(Dr Moonie) Chairman, thank you very much. I welcome the opportunity to give evidence before the Defence Committee on Gulf veterans' illnesses and on depleted uranium. In April I provided the Committee with a memorandum setting out the current position on the various activities which the Ministry of Defence is undertaking in respect of Gulf veterans' illnesses. With the permission of the Committee, on 8 May I made the text of that memorandum public so that the Gulf veterans, and others with an interest in this important subject, can see in detail what is being done. Since the then Minister for the Armed Forces last gave evidence before this Committee in April 1999, considerable work has been completed. For example, we have published seven major papers as well as other information ourselves and seen the completion of several MoD-funded studies, such as the University of Manchester mortality and morbidity studies. Also, the Medical Assessment Programme passed the 3,000 patient mark, and a new information pack has been published and sent out to every GP in the country. I do not propose to recapitulate in detail the information in the latest memorandum, as I expect that the Committee will want to discuss particular aspects in detail in due course. Instead, I would like to make some remarks on two recent developments. First, my recent appointment as Minister for Veterans' Affairs and, second, to outline what the Ministry of Defence is doing to address concerns raised earlier this year about the use of depleted uranium-based ammunition in the Balkans. My appointment as Minister for Veterans' Affairs was announced by the Prime Minister on 14 March this year. This will be the first time that veterans have had a single Ministerial focal point for any queries or problems that may have arisen as a result of their service. We will be consulting representatives of the ex-Service community about how the detail of this initiative should be taken forward, including seeking their views on arrangements for the Veterans Task Force and Forum. The Task Force will include Ministers from the Department of Health, the Department of Social Security, the Department of the Environment, Transport and the Regions, and the Department for Education and Employment as well as the relevant Scottish and Welsh Departments, the Northern Ireland Office, the Foreign and Commonwealth Office and the Lord Chancellor's Department. The Task Force is intended, among other things, to ensure greater coherence between what is done by Government and the tremendous work done on behalf of veterans by their associations. The Veterans Forum will include representatives of the veterans' groups and will enable them to articulate to us their principal concerns. Although we cannot at this stage predict what new measures might come out of the work of these new groups, the appointment of a Veterans' Minister will provide a focal point across Government departments. It also reflects the Government's determination that veterans' issues should be handled in a co-ordinated way to ensure a properly integrated approach to veterans and their concerns. I look forward to using and developing this mechanism to address the concerns of all veterans, including of course Gulf veterans. If I could now make some remarks about depleted uranium-based ammunition. Depleted uranium is not a new issue: DU ammunition has been around in the UK since the early 1980s and the risks have been acknowledged and handled throughout that period. We are clear about the potential health risks of DU and have been for a very long time. There have also been a number of reports on the potential risks from DU munitions published recently. Increasing amounts of environmental monitoring data from the Balkans is becoming available and these assessments continue to support the Ministry of Defence's views on the potential risks from DU. In essence, the risks from DU are minimal compared to the other risks faced by troops during combat or peacekeeping operations. On 9 January this year, in recognition of concerns amongst Service personnel caused by media coverage on DU, John Spellar announced that the Department will identify an appropriate voluntary screening programme for UK Service personnel and civilians who have served in the Balkans. We have made it clear that this programme will also be applicable to Gulf veterans. A second consultative document on proposals for this screening programme was published on 11 April. The proposals that it contains were developed in the light of the 37 responses, mainly from the medical and scientific communities, that we received to the first consultative document, published in February. The latest document, available on our website, emphasises the need to put in place arrangements that are technically well founded and scientifically validated and reiterates the Department's commitment to using the best science, consulting widely to achieve this. The Oversight Board that we propose to put in place with largely external membership, including veterans representation, is intended to ensure that the process of putting in place arrangements to measure historical exposure remains open and transparent to all concerned. The issue of the second consultative document, and our proposals for oversight, demonstrate our intention to be open and inclusive in developing plans for a testing or screening programme. The closing date for responses to the second phase of consultation is 4 July. We recognise the need for a speedy resolution of veterans' concerns, but this is the minimum consultation period required by Government guidelines. We welcome responses from anyone. We expect the greatest interest will come from the academic and scientific communities, and from veterans and their representatives. As the document indicates, consultation will be followed by the establishment of oversight arrangements, which give veterans a real stake in the process, and we will then have a competition to ensure that we have an effective and validated test. There is a choice to be made between the precise methods to measure the isotopic ratios of uranium in urine, and which organisations might best provide the testing, so a competition is, in our view, appropriate. I appreciate that some may consider this to be an overly long process. We believe, however, that it is better to take time and put in place an effective and validated test in which we all can be confident rather than to improvise a regime that might risk scientific criticism and invite controversy from veterans. In the meantime, we are continuing to liaise with allies about their data on the risks to health in the Balkans, the actual health of the peacekeepers there, the responses our allies plan, and to ensure that all data available across NATO is pooled as a basis for subsequent decisions. Senior NATO medical staffs ("COMEDS") met on 15 January 2001, and an ad hoc committee was established. This committee is keeping the situation under review and acts as a clearing-house for information, providing a mechanism for Alliance data to be shared with non-NATO troop-contribution nations and other international organisations in the Balkans. So far, no information reported to this group has altered the original assessment of the NATO nations that they cannot identify any increase in disease or mortality in soldiers who have deployed to the Balkans. Also, on the evidence available, a causal link cannot be identified between DU and the complaints or pathologies of some peacekeepers, specifically those few who do have cancer, including leukaemia. John Spellar also announced on 9 January that the Department will enhance its existing environmental surveillance programme in the Balkans to ensure that no health threats to our forces, and indeed to the local civilian population, are overlooked. A reconnaissance team visited Kosovo in January to plan the necessary work for the enhanced environmental monitoring programme. They visited seven of eight sites in the UK sector where DU was fired. At one site, three largely intact penetrators were found. No penetrators were found at any of the other sites, and no significant levels of DU contamination were identified other than in the immediate vicinity of the penetrators. The results of these field measurements are now being checked by more sophisticated laboratory analysis of soil samples collected during the visit. Even at the one location where DU was found, significant contamination could only be detected within a few centimetres of the recovered penetrators and radiation levels were indistinguishable from naturally occurring background at all other locations surveyed. It is anticipated that the preliminary results of this reconnaissance mission will be published soon. We intend that the full monitoring mission will begin in July, using a protocol prepared with independent, external input. Thank you.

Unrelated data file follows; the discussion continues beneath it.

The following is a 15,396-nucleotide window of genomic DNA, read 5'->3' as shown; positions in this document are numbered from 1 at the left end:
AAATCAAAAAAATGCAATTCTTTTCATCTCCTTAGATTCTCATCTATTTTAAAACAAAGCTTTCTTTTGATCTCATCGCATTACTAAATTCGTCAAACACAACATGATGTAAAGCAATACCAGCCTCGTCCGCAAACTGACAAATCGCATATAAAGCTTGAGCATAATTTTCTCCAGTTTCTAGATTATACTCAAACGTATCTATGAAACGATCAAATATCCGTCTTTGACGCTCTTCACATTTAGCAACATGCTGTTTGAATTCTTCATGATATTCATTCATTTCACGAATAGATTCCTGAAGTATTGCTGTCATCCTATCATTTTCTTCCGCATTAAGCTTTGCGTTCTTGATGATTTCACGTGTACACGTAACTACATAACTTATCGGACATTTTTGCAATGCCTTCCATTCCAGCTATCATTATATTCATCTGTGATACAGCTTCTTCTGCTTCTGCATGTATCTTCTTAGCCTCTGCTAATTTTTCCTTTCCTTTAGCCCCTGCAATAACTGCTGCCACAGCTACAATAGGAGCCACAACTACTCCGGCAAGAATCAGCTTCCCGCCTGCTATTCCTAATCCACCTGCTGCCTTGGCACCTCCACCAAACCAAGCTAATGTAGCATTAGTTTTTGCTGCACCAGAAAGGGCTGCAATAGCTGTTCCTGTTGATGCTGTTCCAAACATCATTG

Chairman: Thank you very much. May we say how delighted we are that you have this new role. As an adviser to the Royal British Legion and other people who have been arguing for a Minister for Veterans' Affairs I suspect it will be a very full job if it is going to be taken seriously, and I am sure it will be taken very, very seriously, otherwise people will, perhaps, see it as a public relations exercise, which I know it is not going to be. I am glad it has happened now. In my own area, the Airborne Force, South Staffordshire Regiment, who were at Arnhem and Sicily, have now disbanded themselves because there are too few of them and they are getting a little too old for it. So the number of veterans who fought in the Second World War are, regrettably, fading away. So congratulations on your new appointment. You probably will not be in it for a great period of time unless reincarnated in five weeks, but whoever is the incumbent of that role we hope to work very closely with. Just one question from Julian Brazier.